That switch-out “saves customers a lot of money, but the most important aspect is the scalability and energy management,” Kennedy said. Today, EV charging site hosts are faced with choosing a charging device that’s meant to last more than a decade and locking themselves into whatever features and capabilities are built in at the time of installation. But with the Atom Power architecture, “you can program the system itself to be anything you want it to be, [and] the pedestal can look the same 20 years out.”
What’s more, today’s smart charging pedestals, which cost about $2,500 apiece on average, are “sitting out in the public, out in the rain and weather, exposed to vandalism, theft, cars running into them,” he said. The charging control capabilities of these chargers may also be compromised by network connectivity problems, depending on what kind of wireless communications they use and whether they’re blocked by concrete parking structures and other obstacles.
The circuit breakers, by contrast, are “sitting safely in the electrical room,” where they can communicate with each other to optimize charging across the fleet of chargers without risk of interference or losing signal. “We can throttle down the charge rate across any number of chargers,” he said.
This combination of factors should be able to deliver charging infrastructure that’s about half the cost of a typical system today, as well as bring more certainty to large-scale charging installations that need to carefully control and limit their total electrical draw to get permitted in parking lots and garages without expensive grid upgrades. While the commercial rollout won’t come until later this year, “we’ve been securing orders for those, and we’ve been negotiating some pretty big deals across several commercial fleets and multifamily applications,” Kennedy said.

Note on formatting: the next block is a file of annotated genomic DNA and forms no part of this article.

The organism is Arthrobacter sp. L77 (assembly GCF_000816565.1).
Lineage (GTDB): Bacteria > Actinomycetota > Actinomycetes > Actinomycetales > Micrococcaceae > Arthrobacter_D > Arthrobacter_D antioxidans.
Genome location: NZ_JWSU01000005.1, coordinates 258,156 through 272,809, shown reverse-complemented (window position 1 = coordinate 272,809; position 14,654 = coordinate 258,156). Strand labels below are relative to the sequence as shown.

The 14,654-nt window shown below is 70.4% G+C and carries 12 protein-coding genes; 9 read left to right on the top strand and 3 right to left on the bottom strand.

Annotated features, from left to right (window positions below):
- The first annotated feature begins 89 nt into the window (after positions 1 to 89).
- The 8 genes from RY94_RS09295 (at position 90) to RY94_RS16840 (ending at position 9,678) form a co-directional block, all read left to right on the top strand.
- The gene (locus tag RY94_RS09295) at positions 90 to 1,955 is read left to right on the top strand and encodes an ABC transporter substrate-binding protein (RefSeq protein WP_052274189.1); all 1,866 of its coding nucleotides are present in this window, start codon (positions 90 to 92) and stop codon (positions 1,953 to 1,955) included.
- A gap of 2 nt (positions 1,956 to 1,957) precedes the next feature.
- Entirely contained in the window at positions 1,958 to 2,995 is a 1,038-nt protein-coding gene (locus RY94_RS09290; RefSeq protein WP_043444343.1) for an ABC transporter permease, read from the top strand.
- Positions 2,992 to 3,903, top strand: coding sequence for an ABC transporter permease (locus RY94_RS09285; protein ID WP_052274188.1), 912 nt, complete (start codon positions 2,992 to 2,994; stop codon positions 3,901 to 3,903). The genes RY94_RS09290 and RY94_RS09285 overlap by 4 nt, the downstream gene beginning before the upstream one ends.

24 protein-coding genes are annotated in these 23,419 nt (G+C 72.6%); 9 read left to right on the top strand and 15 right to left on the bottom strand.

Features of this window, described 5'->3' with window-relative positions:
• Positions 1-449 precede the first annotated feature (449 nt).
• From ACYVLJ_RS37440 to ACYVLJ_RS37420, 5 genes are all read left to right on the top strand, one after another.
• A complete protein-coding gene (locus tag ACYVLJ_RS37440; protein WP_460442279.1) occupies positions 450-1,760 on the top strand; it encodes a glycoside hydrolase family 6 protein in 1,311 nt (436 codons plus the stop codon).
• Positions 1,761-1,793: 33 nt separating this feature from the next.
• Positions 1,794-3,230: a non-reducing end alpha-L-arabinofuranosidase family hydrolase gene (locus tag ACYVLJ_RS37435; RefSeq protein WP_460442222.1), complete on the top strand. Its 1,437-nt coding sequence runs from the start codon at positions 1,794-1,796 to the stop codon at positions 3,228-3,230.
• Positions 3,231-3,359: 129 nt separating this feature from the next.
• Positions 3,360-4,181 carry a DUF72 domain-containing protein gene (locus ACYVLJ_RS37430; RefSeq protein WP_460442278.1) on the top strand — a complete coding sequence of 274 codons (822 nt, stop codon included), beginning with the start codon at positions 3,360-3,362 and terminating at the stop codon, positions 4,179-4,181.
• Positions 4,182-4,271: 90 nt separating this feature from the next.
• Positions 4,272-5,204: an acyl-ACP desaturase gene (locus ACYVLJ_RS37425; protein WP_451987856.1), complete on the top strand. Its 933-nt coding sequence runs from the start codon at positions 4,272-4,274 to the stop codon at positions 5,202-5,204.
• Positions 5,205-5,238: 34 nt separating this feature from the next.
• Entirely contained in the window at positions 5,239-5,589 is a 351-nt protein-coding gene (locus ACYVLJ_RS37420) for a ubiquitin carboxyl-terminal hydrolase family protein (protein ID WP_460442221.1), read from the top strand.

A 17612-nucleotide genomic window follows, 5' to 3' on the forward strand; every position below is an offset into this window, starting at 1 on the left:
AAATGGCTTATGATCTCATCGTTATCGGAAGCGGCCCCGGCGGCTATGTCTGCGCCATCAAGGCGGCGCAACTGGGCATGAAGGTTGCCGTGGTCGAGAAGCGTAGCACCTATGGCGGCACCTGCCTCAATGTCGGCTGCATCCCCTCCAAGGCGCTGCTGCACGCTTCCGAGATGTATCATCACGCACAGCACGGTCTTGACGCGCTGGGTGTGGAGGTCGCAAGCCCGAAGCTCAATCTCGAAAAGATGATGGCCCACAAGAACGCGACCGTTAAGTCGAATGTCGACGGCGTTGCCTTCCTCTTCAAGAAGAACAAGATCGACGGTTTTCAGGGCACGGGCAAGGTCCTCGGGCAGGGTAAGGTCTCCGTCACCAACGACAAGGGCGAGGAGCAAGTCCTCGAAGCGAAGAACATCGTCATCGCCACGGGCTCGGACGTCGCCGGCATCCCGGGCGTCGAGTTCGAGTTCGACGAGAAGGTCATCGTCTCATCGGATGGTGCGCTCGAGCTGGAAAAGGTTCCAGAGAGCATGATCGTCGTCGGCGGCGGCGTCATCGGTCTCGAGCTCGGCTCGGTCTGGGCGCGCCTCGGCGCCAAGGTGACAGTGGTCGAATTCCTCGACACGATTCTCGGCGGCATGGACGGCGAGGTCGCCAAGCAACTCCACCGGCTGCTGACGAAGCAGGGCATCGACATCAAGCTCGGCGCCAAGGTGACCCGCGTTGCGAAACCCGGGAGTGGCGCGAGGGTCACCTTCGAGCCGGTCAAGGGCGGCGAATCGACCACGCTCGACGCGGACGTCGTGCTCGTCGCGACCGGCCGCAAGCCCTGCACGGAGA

Digitizing the circuits in distributed-energy, all-electric homes
The second target market, residential electrical panels, one that Kennedy admits he “never thought Atom Power would be involved in.” That’s because cost is an overwhelming concern for this market, making a more expensive alternative a tough sell.
But as more and more homes add solar panels, batteries, all-electric heating and appliances, and EV chargers, the cost-versus-capability equation for analog circuit breakers is beginning to change, he said. These new loads and sources of power generally require significant upgrades to existing electrical panels in homes, bringing new challenges to utilities trying to maintain reliable grid service in neighborhoods that have them.
These pressures are driving solar installers like Tesla, Sunrun, sonnen, Generac and Enphase to add more energy visibility and control to their systems, and startups such as Lumin and ConnectDER to build add-on hardware with similar capabilities. Meanwhile, a number of companies are embedding digital technology into household electrical panels to manage these problems as well.